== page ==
Us becomes them in the Harmony Lot

If you suddenly find yourself vulnerable, will people come to your aid when you need it most? And how will that experience affect your own perception of those who communicate with strangers on the streets?

In an interview with The Commons, Patsy Cushing described an experience, one that shifted her perception of homelessness and panhandling on a cold and blustery day.

Cushing said that she had driven downtown, parked her car in the Harmony Lot, and then took a bad fall.

She remained on the ground for a few minutes.

“I had on my parka, and I was dressed warmly enough because of the wind, and had no scrapes or anything at all, but it took me a minute or two before I could move,” Cushing said.

She needed some assistance.

A man walked by, holding the hand of a girl, presumably his daughter, who looked about 8 years old.

“She locked eyes with me,” Cushing said. “She saw me down there on the ground, and she just kind of stared.”

She was back over on her knees and working her way up, awkwardly. Her right leg was not working well.

A group of people came by. One of them glanced in her direction, but they continued on.

“The man with his daughter were going into Everyone's Books and she turned back around to look at me, and check to see what was going on with me,” Cushing said.

She said something to her father. In response, her father turned around and looked at Cushing. He then pulled his daughter into the bookstore.

Cushing also knew she would need to start moving before her body froze up. Finally, alone, she found her way to her feet. And finally, alone, she found herself able to walk.

While she was in the process of trying to recover from the initial shock of the fall, and after taking in these silent interactions with individuals passing by, Cushing said that she started to think about how people were perceiving her.

What do I look like? she wondered. What am I looking like right now?

* * *

Cushing said that later that day, she encountered a man sitting on one of the doorsteps on Elliot Street and engaged him in a brief conversation.

She learned he was homeless. She gave him a few dollars in response to his ask for change.

Then she noticed that his hands seemed a bit raw from the cold.

She took him to Sam's to buy a pair of gloves.

They went outside, and he asked another favor.

“He said he could use a hot meal,” Cushing said. “I handed him some money and again, he again just lit up and threw his arms around me. He was just - he was wonderful. His eyes were just so clear and deep. He was a lovely person, a lovely being.

“And we had this long hug standing there all bundled up, he with his gloves on, and said goodbye.”

* * *

After spending some time downtown, Cushing found herself still hampered from the fall. As she was getting ready to head home again, she dropped her keys in the process of trying to get into her car.

Not wanting to chance another mishap, she tried to call for some help to a few individuals headed to their car.

Three people, two men and a woman, continued to get into their car despite her call for help.

Finally, one of the men came over. Cushing was sure that he was assuming that she was panhandling or running some scam.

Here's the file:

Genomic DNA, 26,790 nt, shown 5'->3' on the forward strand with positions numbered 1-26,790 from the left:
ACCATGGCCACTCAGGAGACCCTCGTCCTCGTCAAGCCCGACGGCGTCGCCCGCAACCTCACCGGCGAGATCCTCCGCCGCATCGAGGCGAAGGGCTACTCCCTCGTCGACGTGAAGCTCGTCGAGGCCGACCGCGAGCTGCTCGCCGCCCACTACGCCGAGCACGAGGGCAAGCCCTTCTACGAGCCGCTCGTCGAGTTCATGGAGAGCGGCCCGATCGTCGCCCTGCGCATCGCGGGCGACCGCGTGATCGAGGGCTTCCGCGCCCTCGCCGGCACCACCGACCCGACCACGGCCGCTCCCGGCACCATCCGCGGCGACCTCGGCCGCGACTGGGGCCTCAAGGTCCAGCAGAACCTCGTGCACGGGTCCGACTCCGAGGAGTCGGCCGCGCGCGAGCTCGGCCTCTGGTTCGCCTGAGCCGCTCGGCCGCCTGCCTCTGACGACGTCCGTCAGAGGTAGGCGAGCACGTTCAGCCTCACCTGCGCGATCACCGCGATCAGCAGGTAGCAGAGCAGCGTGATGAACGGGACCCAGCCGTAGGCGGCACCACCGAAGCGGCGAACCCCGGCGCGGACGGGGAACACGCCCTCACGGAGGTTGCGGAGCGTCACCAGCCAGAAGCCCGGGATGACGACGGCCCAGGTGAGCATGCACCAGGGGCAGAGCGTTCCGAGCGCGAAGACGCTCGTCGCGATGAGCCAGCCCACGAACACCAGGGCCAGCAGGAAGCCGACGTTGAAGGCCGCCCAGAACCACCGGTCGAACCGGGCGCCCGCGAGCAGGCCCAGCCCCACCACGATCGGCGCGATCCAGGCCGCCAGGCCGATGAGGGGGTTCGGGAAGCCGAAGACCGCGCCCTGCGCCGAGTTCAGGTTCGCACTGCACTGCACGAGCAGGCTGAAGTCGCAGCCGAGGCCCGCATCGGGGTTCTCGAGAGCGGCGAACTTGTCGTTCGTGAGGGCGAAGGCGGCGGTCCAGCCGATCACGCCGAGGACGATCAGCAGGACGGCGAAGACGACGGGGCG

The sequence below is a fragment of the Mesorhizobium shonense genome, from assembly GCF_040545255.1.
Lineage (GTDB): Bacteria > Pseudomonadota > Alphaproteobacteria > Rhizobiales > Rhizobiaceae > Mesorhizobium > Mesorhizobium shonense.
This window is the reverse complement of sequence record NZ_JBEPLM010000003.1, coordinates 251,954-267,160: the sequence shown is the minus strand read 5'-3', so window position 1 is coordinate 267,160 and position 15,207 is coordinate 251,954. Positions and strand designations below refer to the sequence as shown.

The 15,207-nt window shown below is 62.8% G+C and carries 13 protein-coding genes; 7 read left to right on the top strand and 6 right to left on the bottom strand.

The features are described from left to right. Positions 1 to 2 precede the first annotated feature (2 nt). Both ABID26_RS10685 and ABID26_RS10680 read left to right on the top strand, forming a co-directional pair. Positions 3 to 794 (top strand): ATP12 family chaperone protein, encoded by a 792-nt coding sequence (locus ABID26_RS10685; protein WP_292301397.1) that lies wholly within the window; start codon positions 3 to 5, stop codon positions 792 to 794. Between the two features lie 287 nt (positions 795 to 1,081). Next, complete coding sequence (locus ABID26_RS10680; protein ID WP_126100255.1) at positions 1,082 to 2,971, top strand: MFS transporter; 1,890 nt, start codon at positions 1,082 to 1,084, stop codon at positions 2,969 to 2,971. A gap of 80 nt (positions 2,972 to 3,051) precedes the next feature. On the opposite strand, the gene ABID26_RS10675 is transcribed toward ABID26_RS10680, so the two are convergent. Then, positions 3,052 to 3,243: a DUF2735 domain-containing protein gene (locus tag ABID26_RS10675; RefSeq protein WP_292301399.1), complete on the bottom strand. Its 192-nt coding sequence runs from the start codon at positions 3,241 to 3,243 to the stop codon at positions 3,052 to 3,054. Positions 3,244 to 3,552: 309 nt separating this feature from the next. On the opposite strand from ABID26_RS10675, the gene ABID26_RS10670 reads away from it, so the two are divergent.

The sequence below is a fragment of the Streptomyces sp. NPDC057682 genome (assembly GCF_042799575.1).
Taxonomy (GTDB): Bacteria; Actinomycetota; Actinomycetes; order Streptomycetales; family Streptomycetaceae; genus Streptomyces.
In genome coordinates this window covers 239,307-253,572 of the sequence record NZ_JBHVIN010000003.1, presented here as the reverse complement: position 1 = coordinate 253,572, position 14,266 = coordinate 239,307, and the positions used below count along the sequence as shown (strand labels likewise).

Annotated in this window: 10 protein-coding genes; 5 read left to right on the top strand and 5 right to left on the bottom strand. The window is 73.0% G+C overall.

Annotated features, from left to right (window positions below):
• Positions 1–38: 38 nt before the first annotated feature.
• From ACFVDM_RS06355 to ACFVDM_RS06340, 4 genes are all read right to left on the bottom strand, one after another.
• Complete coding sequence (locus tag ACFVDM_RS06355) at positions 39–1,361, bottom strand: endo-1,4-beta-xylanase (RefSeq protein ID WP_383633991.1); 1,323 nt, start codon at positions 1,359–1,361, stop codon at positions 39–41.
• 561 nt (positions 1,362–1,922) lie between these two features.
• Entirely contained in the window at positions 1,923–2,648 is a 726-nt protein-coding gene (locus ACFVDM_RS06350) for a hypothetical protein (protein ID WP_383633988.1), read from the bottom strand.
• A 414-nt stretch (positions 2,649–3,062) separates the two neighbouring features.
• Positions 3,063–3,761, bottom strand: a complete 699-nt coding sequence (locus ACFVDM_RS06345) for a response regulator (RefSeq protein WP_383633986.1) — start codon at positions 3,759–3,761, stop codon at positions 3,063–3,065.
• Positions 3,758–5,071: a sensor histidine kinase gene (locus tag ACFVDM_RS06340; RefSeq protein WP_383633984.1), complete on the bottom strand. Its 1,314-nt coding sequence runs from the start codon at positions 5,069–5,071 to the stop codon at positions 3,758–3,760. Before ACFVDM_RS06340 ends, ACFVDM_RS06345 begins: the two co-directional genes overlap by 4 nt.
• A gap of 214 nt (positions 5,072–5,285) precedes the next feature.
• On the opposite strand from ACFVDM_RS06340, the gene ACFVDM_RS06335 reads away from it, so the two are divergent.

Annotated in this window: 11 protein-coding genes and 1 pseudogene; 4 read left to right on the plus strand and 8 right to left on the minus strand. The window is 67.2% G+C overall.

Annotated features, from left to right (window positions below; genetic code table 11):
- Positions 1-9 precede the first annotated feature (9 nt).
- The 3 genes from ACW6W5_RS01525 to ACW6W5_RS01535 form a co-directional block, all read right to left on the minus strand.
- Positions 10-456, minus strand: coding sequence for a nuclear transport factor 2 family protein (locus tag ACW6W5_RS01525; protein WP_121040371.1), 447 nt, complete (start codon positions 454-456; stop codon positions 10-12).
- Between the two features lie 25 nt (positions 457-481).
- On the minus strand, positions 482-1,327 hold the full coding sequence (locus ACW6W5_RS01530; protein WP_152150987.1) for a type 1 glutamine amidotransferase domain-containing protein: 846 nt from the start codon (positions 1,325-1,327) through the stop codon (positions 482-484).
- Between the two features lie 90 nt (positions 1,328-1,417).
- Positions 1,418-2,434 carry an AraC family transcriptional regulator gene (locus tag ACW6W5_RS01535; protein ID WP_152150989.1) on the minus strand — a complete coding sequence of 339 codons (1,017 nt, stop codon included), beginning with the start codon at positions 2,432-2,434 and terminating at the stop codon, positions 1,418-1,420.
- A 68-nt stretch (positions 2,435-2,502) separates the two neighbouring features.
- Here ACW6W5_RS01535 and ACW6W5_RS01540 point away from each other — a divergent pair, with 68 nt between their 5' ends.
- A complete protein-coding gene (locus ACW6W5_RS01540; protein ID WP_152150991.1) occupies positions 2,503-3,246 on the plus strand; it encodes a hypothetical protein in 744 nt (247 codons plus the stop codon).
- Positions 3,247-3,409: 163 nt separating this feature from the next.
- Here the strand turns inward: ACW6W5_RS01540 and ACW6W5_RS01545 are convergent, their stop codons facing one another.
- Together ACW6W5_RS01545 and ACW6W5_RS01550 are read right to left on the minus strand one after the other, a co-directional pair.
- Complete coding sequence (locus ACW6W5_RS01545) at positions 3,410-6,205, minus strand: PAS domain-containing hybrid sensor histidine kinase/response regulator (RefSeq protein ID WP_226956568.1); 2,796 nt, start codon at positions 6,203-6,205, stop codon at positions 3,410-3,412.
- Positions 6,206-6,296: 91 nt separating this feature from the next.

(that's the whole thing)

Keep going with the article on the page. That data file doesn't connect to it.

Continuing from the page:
As she explained her situation, the man finally realized that she was asking only for some help to get her keys.

She said that as he helped her, one of his friends called over to make sure everything was all right.

* * *

Cushing describes how she has dealt with panhandlers and how this experience changed her perception.

“I realized that the veil between us and them has been thick, a proscenium curtain,” Cushing said. “It's been that heavy, that thick, and is just ludicrous.”

Like the line between actors on stage and the audience, the invisible wall between communities of vulnerable people on the street and those in stable lives and circles of support seems obviously and clearly defined - but isn't actually physically there.

“I mean, it is just laughable to think that it is so close,” she said. “It's so thin, it's so easy to cross over, and I did that - I crossed over that somehow, not out of choice.”

“I've said, 'Hello,' or asked, 'How is your day,'” she said. “And when I am asked for money, sometimes I say yes. And sometimes I say no, sorry.”

“Before this happened, I'd never thought about it,” she said. “I mean I was being in a certain way, not thinking about that at all until this happened, and suddenly I was that person in need of help and I wasn't getting it and I wasn't being trusted.”

“I think compassion easily turns into something that is sympathy,” Cushing said. “It turns into 'Let me help you, let me do something for you,' and that is contributing to separation.”

The concept of dignity allows the possibility that there can be a transaction with both parties on the same footing.

“The other person can do something for you, you can exchange that you are equals in compassion,” she said.

She said that she had come to reflect on the ways in which all the help directed toward people who are panhandling or visibly homeless also risks reinforcing a separation.

Attempts to do good may sometimes reinforce a sense that the person being helped is the other, not part of the community, she said.

“Sometimes the 'doing' allows people who are engaged in the 'doing' to go home to their spaces and live their lives, and they've done their good deed and it makes [them] feel good,” Cushing said.

“It does give the other person in need food, but it doesn't give them respect and dignity. It doesn't build them up.”

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